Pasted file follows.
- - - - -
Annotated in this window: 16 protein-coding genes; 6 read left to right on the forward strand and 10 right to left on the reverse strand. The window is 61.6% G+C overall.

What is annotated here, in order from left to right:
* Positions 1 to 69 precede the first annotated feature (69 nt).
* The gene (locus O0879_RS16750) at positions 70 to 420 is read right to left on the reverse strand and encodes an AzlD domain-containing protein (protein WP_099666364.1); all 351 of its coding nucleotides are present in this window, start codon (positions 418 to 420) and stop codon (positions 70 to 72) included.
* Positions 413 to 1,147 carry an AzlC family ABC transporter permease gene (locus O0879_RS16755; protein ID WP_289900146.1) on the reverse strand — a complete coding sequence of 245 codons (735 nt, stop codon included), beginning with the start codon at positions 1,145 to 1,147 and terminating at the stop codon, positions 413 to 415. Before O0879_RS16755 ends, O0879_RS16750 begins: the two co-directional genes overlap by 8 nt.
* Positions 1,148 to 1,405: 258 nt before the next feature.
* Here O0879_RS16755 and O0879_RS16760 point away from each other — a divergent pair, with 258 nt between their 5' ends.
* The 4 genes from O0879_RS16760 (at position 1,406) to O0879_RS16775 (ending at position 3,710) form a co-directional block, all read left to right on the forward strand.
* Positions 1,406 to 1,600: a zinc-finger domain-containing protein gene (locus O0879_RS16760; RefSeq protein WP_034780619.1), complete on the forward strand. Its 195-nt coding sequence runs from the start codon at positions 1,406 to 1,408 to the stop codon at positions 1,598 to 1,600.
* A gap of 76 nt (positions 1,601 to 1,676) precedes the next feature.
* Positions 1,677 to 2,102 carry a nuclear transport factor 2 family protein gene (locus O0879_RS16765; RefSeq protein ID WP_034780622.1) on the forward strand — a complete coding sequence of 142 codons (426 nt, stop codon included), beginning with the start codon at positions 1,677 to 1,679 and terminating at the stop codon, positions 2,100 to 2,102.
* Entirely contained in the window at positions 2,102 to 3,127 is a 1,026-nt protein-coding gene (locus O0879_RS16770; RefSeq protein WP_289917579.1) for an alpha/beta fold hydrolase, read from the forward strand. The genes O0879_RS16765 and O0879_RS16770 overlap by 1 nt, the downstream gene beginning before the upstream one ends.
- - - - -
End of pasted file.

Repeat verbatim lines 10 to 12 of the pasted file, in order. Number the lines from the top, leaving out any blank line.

* A gap of 76 nt (positions 1,601 to 1,676) precedes the next feature.
* Positions 1,677 to 2,102 carry a nuclear transport factor 2 family protein gene (locus O0879_RS16765; RefSeq protein ID WP_034780622.1) on the forward strand — a complete coding sequence of 142 codons (426 nt, stop codon included), beginning with the start codon at positions 1,677 to 1,679 and terminating at the stop codon, positions 2,100 to 2,102.
* Entirely contained in the window at positions 2,102 to 3,127 is a 1,026-nt protein-coding gene (locus O0879_RS16770; RefSeq protein WP_289917579.1) for an alpha/beta fold hydrolase, read from the forward strand. The genes O0879_RS16765 and O0879_RS16770 overlap by 1 nt, the downstream gene beginning before the upstream one ends.